Regarding the resistance profile of isolates to individual drugs indicated that S.aureus showed an average resistance rate of 54.1% to most of the antimicrobial drugs tested (Table 3). This finding agrees with previous studies done elsewhere in Ethiopia [21, 2527] where average resistance of 52% up to 75% were recorded. About 76.7% of S.aureus was also oxacillin/methicillin resistant (MRSA). This finding was in agreement with findings in Ethiopia [28], Nepal [29], and Italy [30] where 83%, 60.6% and 74.2% were documented in that order. But, this was much lower than 100% resistant S.aureus to oxacillin reported by Yishak et al., 2009 in Ethiopia [13]. And yet the 76.7% was incomparably higher than findings of Amare et al., 2011 in Ethiopia [31], Anguzu et al., in Uganda [12] and Wibbenmeyer et al., 2006 in USA [32] where 34.6%, 25% and 46.2% MRSA were reported respectively. In this study, oxacillin resistant S. aureus (MRSA) were found out to be susceptible to cefoxitin, cefotaxime and ceftriaxone. The cause of oxacillin resistance in this case might not be because of macA gene instead, other mechanisms of resistance like impermeability of the membrane, deposition of high fat cover on cell wall, deformation/mutation of porine proteins extra could be reasons for such observed descripancies.

Moreover, the 16.4% vancomycin resistance rate of S. aureus in this study were lower than that of 40% reported by Mimejad et al., 2008 in Iran [27] and 21% by Flamm et al., 2004 in Nepal [29]. But, it was much higher when compared with 3.6% report made also in Iran [33]. However, such incidence of vancomycin resistant Staphylococci in hospital as well as in community are alarming because vancomycin is currently the main antimicrobial agent available to treat life-threatening infections with MRSA as indicated by CDC,2002 [34]. Unlike S.aureus, CNS was 100% sensitive for cefoxitin, erythromycin, clindamycin, norfloxacin, gentamycin, vancomycin, and ciprofloxacin. Similar high rate of susceptibility of CNS to these drugs were reported from Italy [30] and in Ethiopia (27).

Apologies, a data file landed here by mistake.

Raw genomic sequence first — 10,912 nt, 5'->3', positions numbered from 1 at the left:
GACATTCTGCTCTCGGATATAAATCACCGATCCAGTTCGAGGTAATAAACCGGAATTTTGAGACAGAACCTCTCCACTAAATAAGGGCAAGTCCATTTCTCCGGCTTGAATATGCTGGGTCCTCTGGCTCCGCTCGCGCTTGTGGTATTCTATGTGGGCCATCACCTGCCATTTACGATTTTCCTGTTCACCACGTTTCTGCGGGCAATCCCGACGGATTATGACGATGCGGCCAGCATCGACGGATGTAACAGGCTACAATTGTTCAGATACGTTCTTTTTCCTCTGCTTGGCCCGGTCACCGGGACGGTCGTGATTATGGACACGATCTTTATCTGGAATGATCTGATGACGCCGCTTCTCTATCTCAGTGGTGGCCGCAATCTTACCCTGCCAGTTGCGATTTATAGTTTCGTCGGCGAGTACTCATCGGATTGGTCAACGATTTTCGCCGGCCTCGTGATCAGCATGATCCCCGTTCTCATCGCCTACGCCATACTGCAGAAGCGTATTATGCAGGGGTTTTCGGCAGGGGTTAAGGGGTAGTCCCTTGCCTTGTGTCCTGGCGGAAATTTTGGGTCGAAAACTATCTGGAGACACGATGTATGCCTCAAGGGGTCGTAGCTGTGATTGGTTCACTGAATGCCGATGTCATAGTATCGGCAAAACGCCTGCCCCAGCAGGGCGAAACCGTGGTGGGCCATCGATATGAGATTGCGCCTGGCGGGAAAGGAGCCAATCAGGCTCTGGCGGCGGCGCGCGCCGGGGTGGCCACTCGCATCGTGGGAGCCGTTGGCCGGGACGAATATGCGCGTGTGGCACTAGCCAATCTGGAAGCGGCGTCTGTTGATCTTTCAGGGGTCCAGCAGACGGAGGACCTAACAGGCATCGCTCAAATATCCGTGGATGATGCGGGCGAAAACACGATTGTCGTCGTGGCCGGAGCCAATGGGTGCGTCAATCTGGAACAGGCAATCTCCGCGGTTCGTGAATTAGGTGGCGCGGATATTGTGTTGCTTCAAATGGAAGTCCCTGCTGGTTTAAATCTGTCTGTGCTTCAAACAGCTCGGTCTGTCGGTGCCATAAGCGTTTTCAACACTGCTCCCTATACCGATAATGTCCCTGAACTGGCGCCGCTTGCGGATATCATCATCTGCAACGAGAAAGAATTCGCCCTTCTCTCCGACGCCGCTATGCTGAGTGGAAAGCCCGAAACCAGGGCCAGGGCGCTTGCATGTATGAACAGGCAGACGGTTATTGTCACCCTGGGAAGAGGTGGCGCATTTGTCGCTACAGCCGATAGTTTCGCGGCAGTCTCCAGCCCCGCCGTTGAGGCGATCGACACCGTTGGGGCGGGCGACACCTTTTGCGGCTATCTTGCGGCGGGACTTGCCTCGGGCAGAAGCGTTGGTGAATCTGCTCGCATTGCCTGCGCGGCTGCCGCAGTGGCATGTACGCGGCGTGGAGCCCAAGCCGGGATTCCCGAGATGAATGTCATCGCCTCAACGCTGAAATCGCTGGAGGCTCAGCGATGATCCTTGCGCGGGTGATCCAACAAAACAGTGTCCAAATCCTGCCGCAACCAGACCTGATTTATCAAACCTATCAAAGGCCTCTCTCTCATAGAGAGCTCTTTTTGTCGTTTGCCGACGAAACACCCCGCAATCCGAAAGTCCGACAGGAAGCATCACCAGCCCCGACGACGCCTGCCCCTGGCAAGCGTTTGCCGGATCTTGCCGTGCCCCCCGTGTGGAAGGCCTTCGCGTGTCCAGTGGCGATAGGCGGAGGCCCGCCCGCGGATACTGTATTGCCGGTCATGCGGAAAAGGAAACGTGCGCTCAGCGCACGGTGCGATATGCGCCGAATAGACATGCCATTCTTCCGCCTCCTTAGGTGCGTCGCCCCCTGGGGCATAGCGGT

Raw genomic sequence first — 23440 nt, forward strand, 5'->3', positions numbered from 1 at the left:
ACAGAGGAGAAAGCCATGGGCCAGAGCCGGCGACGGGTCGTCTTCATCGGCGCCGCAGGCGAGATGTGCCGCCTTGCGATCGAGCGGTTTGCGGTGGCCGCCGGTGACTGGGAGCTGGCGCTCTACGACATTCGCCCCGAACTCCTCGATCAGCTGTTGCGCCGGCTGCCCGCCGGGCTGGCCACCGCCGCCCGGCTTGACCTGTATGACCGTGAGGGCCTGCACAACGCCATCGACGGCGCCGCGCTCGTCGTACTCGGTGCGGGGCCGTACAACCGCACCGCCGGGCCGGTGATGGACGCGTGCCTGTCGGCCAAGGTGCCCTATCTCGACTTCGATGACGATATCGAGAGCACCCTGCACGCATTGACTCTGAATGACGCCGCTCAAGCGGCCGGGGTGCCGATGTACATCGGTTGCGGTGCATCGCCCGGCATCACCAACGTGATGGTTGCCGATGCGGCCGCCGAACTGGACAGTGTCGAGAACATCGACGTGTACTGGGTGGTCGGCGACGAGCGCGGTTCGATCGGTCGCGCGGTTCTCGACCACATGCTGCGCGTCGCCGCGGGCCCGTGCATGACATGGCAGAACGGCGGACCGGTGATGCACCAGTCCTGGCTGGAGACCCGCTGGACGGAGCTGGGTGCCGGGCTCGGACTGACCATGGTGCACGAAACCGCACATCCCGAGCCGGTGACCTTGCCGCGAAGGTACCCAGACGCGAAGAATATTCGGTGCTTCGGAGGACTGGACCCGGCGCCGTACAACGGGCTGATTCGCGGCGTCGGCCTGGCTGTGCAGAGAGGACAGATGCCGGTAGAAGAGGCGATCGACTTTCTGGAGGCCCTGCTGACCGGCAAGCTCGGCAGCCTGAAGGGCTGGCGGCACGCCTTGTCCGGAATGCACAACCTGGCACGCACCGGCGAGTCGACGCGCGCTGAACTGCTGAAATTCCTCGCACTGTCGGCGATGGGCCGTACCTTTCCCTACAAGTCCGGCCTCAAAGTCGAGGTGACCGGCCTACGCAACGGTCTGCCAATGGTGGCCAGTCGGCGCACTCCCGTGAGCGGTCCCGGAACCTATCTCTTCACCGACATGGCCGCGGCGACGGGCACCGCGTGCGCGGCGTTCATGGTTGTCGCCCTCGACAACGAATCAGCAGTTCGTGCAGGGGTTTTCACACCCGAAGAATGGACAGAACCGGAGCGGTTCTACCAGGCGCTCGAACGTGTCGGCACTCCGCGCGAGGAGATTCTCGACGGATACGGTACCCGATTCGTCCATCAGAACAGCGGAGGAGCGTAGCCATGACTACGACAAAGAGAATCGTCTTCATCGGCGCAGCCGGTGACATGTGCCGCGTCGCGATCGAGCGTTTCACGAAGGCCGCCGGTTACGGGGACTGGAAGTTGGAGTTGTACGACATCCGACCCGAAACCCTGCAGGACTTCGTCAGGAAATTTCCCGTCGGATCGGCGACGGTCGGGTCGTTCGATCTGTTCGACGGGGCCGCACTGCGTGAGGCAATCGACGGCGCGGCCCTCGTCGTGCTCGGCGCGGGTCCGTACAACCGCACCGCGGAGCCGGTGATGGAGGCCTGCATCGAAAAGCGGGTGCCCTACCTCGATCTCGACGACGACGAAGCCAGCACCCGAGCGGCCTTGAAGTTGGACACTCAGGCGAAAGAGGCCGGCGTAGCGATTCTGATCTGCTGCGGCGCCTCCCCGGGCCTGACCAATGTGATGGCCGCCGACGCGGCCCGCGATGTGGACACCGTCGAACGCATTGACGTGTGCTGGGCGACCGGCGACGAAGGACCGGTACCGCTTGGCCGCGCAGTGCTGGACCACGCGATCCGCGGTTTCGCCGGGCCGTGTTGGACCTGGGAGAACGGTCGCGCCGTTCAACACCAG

Among gram negative isolates, Proteus species, P.aeruginosa and Klebsiella species showed high resistance (>65%) to doxycycline, cotrimoxazole and chloramphenicol. In a similar studies up to 100% resistance rate was reported in Ethiopia [9] and 83% in Pakistan [23].

In this study the most frequently isolated bacteria were Proteus species 107(27.9%) followed by P.aeruginosa 74(19.3%) and S.aureus 73(19%). The possible reason for the high frequency is that these bacteria are normal flora in healthy person when they get breaks on skins and soft tissue in any of mechanical cases or burns (especially P.aeruginosa) they can easily disseminate as it was indicated by Khanal et al., 2010 in Nepal [29] and by Flamm et al., in United States [35]. Moreover, these bacteria are commonly found in the hospital environment [8] which might increase wound infection rate and cross contamination among admitted patients.

Conclusion

It is known that antimicrobial resistance is a growing global problem. However, the increased proportion of MDR seen in this study was considered as alarming because only a few treatment options remain for wound infections. About 76.7% of S.aureus was oxacillin/methicillin resistant (MRSA), of which 16.4% was vancomycin resistant (VRSA). Such incidence of vancomycin resistant Staphylococci is worrisome to the clinicians as it is currently the main antimicrobial agent available to treat life-threatening infections with MRSA. As majority of bacterial isolates showed widespread resistance against different antimicrobial classes, treatment of wound infections has to be made based on the culture and susceptibility results. Nevertheless, if one could not wait the culture results, ampicillin, penicillin, methicillin, trimethoprim-sulphamethoxazole, doxycyclin and chloramphenicol are not good choices to treat wound infections. Moreover, periodic monitoring of etiology and antimicrobial susceptibility of isolates from wounds in hospital settings is beneficial to the patient and assists physician in selection of chemotherapy in areas where no culture facilities.

Declarations

Acknowledgements

The authors would like to acknowledge patients for their willingness and Medical Laboratory Sciences and Pathology Department, Jimma University for allowing its laboratory facilities.

Funding

The study was funded by Jimma University, Ethiopia.

Authors’ Affiliations

(1)
School of Medicin, Wachemo University
(2)
Department of Medical Laboratory Sciences and Pathology, Jimma University

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This article is published under license to BioMed Central Ltd. This is an Open Access article distributed under the terms of the Creative Commons Attribution License (http://creativecommons.org/licenses/by/2.0), which permits unrestricted use, distribution, and reproduction in any medium, provided the original work is properly cited.